Unexpected source of replacement cells for knee

Researchers suggested an unexpected source for cells that can replace the damaged knee cartilage. They explain that these cells can be found in the nasal septum and studies have demonstrated that these cells indeed can become a base for a new cartilage for individuals who require a replacement surgery.

The study included just ten patients, whose cells from the nasal septum area were taken in order to grow new cartilage, and who underwent the replacement surgery with the newly grown cartilage. Researchers then reported that almost all participants noted improved cartilage condition and overall knee functioning. As for the negative effect, participants did not report any adverse reaction to the transplantation or any surgery-related health consequences.

Where nose meets the knee

Cartilage is a resilient and smooth elastic tissue that covers and protects the ends of long bones at the joints. The joint cartilage, also called articular cartilage, is the hyaline type of cartilage, which can be found on the articular surfaces of bones. The damage of the knee joint cartilage is a rather common medical condition. The main reasons for knee joint cartilage breakdown are all-cause injuries and accidents. Due to the fact that cartilage does not have any blood supply, its damage cannot be recovered, the cartilage cannot be regenerated and therefore it breaks down, causing osteoarthritis. Osteoarthritis develops when cartilage breaks down and the bones start to rub against each other, causing pain and inflammation.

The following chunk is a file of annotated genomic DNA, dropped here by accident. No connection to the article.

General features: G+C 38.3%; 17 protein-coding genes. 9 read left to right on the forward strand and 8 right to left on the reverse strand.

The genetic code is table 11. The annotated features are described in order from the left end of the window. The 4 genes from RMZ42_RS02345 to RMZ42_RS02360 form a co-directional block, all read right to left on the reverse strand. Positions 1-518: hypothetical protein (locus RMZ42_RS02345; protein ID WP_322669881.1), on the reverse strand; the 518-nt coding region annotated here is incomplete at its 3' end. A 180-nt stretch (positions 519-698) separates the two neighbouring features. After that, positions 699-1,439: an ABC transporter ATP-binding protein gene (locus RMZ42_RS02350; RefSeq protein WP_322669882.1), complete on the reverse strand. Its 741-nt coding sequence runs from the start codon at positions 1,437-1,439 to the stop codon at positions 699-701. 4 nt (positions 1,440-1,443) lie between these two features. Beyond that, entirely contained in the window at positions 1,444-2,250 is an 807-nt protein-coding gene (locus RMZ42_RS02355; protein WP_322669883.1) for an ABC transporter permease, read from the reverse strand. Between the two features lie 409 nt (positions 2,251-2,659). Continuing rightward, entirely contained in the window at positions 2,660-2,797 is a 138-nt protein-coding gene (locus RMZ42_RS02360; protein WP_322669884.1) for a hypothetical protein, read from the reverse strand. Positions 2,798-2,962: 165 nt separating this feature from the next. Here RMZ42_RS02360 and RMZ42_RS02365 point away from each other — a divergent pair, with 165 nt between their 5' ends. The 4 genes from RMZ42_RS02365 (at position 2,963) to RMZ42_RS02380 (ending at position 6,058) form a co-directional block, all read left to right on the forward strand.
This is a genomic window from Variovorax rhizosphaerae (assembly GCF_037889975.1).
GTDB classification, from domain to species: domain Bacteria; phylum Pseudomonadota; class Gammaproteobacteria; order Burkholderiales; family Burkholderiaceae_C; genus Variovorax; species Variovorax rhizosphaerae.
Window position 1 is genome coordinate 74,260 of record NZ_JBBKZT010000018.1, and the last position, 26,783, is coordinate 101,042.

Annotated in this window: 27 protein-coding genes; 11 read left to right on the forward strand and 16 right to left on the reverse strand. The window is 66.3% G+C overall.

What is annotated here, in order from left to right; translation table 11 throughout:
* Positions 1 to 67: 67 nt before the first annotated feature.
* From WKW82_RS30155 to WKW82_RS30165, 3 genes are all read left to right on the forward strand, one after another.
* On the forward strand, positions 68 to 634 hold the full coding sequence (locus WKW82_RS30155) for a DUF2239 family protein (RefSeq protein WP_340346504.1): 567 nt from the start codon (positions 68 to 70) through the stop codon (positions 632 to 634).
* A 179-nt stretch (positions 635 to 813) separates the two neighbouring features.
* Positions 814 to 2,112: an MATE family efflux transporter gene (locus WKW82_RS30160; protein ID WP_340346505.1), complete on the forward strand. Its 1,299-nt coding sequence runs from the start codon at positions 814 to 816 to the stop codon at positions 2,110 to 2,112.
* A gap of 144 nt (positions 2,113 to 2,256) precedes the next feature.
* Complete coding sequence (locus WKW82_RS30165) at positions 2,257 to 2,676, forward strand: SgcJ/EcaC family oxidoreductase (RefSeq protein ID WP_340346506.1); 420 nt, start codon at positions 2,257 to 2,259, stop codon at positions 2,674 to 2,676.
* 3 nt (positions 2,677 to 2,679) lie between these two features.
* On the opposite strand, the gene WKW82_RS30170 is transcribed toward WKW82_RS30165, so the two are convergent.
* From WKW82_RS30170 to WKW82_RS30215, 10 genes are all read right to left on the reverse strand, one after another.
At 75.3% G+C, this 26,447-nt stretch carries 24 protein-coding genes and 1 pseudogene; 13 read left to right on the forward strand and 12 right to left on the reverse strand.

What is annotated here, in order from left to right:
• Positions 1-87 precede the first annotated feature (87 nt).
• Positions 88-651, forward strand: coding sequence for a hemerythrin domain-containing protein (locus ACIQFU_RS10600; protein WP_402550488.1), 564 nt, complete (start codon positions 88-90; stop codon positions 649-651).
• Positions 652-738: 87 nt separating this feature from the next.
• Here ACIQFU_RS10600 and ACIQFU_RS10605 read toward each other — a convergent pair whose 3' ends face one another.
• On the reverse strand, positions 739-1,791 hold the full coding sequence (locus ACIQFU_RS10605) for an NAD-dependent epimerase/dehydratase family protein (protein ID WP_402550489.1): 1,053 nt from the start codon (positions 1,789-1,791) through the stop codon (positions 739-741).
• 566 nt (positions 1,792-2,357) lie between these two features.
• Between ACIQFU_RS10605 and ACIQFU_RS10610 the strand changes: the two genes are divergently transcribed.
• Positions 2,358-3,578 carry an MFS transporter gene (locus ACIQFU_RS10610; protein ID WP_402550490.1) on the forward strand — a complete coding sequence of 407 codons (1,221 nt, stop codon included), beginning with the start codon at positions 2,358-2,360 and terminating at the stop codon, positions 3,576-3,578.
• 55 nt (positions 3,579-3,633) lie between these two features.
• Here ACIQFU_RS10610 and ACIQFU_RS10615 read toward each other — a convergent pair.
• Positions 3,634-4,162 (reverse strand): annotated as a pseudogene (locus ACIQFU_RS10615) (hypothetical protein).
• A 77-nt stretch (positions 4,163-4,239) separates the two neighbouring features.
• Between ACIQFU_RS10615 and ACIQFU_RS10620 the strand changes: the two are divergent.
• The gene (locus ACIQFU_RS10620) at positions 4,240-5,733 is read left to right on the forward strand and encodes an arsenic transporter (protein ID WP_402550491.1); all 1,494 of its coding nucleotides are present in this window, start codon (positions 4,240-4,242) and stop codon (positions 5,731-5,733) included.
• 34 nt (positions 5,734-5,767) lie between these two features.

A large number of studies have been trying to find the best ways to handle the damage of the knee joint cartilage and to recover the knee functioning. However, there is currently no way to create a new, healthy cartilage and to replace the old, damaged one.

Even though there have even been attempts to grow a new cartilage from individual’s own joints, those attempts were not successful as researchers could not get the same structure. However, the new study that tried to grow the new cartilage from the nasal septum cells seemed to become one step closer to growing a cartilage that will be able to become a fully functioning replacement.

Even though the study demonstrated mainly positive outcome, researchers explain that it takes much more than that before a surgery innovation or new technique is put into practice.

Write a Comment

view all comments

Your e-mail address will not be published. Also other data will not be shared with third person. Required fields marked as *